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Do you use Photoshop with any of your work?

Most of my non-children’s book work (advertising/editorial) is coloured digitally, but nowadays with Clip Studio, not Photoshop, I gave up on Adobe some time ago when I upgraded my Mac. For many years in Japan my chief income was from advertising, my children’s books were an ‘antidote’ to the hard-edged graphic poster work, thus I’ve always prefered to create books as much as possible using traditional materials. For me, posters are there to reach out and grab the viewer, so computer graphics and digital art is perfect. However children’s books are more about inticing the viewer into a secret world, they draw the viewer into a personal environment, and for that I always prefer the tactile sense of traditional hand-made techniques.

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Do you have and use a graphic tablet?

Yes, I’ve a Wacom Intuos 3, used for editorial and non-children’s work mostly. Starting to show it’s age now!

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Do you do exhibits to market your art?

I go back to Japan most summers and exhibit in Tokyo bi-annually usually. In the UK I’ve a current long-running exhibition at Norwich hospital, but no other shows planned. I don’t usually sell the originals to my picture books, so sales come from work created especially for the show, or prints.

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Has any of your work appeared in magazines?

In the 80’s before I moved to Tokyo I worked a lot for magazines in London. In Japan I worked on magazines sporadically over the years. Since 2010 I draw a regular monthly cut for ANA Airline’s inflight magazine Wingspan. I’ve not worked on any US magazines at all, though would be interested in that route!

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Do you have a studio in your house?

Yes, I’ve a ground floor room in my house used as my studio – I think it was designed to be used as a dining room, but I bought the property precisely because the layout gave me this room separate from the ‘domestic’ side of the house which I could use as a work room. Formerly when I was in Japan I always had a separate rented studio space, but now as a widower raising my daughter alone, working at home in the UK gives me the most flexibility. The only problem is that I don’t get enough exercise!

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Is there anything in your studio, other than paint and brushes that you couldn’t live without?

I need music/discussion while I work, so I always have the BBC iplayer up and running on my Mac, invariably tuned into Radio 4 or BBC 6 music.

music

 

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Any exciting projects on the horizon?

Oh yes! My next book in the US is Will’s Words: How William Shakespeare Changed the Way You Talk , written by Jane Sutcliffe, who also authored our previous collaboration Stone Giant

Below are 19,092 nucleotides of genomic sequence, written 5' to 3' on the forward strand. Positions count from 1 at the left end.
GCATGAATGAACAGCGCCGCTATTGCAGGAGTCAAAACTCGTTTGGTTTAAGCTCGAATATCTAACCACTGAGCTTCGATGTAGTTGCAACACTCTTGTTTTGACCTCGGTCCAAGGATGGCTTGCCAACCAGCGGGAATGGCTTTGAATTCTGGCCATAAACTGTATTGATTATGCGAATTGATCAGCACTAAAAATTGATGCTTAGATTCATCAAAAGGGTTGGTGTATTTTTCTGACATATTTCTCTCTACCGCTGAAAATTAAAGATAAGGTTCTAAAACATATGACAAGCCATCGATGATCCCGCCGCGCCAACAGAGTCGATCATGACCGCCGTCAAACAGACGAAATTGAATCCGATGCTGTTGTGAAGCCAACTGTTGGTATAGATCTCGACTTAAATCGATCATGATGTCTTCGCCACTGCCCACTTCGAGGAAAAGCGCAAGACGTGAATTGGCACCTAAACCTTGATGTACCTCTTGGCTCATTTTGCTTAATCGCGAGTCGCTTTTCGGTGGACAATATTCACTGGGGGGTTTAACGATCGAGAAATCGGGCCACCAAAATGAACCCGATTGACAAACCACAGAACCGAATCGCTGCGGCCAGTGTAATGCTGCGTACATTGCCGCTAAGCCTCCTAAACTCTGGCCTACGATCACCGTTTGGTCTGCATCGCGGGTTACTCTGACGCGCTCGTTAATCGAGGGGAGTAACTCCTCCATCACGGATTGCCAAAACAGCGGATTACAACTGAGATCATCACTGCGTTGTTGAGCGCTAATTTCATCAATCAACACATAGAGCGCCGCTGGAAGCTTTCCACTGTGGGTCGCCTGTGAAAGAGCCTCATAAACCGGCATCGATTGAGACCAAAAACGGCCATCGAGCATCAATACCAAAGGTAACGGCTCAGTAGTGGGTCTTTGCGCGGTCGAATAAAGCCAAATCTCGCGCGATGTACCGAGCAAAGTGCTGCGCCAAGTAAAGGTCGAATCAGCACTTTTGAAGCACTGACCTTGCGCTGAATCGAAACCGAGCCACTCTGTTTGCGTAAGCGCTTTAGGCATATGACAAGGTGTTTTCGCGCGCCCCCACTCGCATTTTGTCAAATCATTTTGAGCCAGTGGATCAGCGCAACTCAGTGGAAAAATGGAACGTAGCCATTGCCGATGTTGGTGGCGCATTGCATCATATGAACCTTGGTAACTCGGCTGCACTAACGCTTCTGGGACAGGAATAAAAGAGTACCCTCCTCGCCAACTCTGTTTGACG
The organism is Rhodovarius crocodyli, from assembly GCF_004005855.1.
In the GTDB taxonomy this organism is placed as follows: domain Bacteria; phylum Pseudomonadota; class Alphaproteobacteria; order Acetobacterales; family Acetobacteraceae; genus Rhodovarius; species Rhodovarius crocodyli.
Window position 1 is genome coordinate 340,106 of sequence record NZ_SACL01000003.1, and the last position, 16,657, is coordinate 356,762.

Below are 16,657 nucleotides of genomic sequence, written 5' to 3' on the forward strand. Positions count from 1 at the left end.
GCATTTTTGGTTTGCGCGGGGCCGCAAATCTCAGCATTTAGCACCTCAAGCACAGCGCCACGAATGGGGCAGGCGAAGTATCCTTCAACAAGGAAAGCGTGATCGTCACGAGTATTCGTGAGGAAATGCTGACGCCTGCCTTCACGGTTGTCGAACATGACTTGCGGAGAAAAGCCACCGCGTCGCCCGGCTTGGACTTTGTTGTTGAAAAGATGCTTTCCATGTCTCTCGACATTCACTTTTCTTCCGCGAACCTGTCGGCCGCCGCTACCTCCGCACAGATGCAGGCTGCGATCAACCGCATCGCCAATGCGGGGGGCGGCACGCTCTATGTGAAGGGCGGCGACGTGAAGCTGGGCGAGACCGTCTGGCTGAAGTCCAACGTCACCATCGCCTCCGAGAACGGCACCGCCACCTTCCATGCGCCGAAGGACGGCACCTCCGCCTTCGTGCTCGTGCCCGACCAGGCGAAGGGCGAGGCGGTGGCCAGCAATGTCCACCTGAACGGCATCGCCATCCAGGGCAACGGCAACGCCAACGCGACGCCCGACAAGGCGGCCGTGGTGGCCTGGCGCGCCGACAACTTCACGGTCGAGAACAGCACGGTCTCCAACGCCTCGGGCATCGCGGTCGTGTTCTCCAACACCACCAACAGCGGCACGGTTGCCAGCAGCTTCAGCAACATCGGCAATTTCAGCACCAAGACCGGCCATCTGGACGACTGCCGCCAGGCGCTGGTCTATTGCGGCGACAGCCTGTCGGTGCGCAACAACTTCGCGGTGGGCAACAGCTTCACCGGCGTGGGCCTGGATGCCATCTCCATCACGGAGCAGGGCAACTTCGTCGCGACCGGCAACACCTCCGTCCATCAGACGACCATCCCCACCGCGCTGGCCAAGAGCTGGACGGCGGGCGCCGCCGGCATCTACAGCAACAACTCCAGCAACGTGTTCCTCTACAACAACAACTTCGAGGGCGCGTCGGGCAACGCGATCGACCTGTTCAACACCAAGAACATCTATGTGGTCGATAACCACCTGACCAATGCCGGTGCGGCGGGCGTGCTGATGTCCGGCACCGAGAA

http://www.penguinrandomhouse.com/books/253521/wills-words-how-william-shakespeare-changed-the-way-you-talk-by-jane-sutcliffe-author-john-shelley-illustrator/

Due for publication in March 2016, it’s a non-fiction work describing London and The Globe theatre in Shakespeare’s time, and shows how words we use in everyday speech today originally derived from Will’s plays. I’m really excited about this book’s release. I’m a history nut anyway, so it was an absolutely fascinating project to work on, the research combined with the artwork consumed almost a year, historical non-fiction is a lot of work!

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Do you think the Internet has opened any doors for you?

Certainly social media has had an impact on the way we connect to our audience and (particularly) our peers. The internet is a tremendous tool for research of course, the best thing from a practical point of view for me is Google image search. As for opening doors though I’m not so sure – social media is great, but for me the personal connection, meeting people face-to-face, has always had more resonance than the internet.

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What are your career goals?

To survive financially and make fine books that stay in print for a long time.

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What are you working on now?

Currently I’m working on a picture book for Fukuinkan Shoten in Japan, set in Tokyo, about a child’s fascination for the stars and journey with their family to the country to find dark skies. It’s a fictional story threaded into a non-fiction book about star gazing.

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Are there any painting tips (materials, paper, etc.) you can share that work well for you? Technique tips?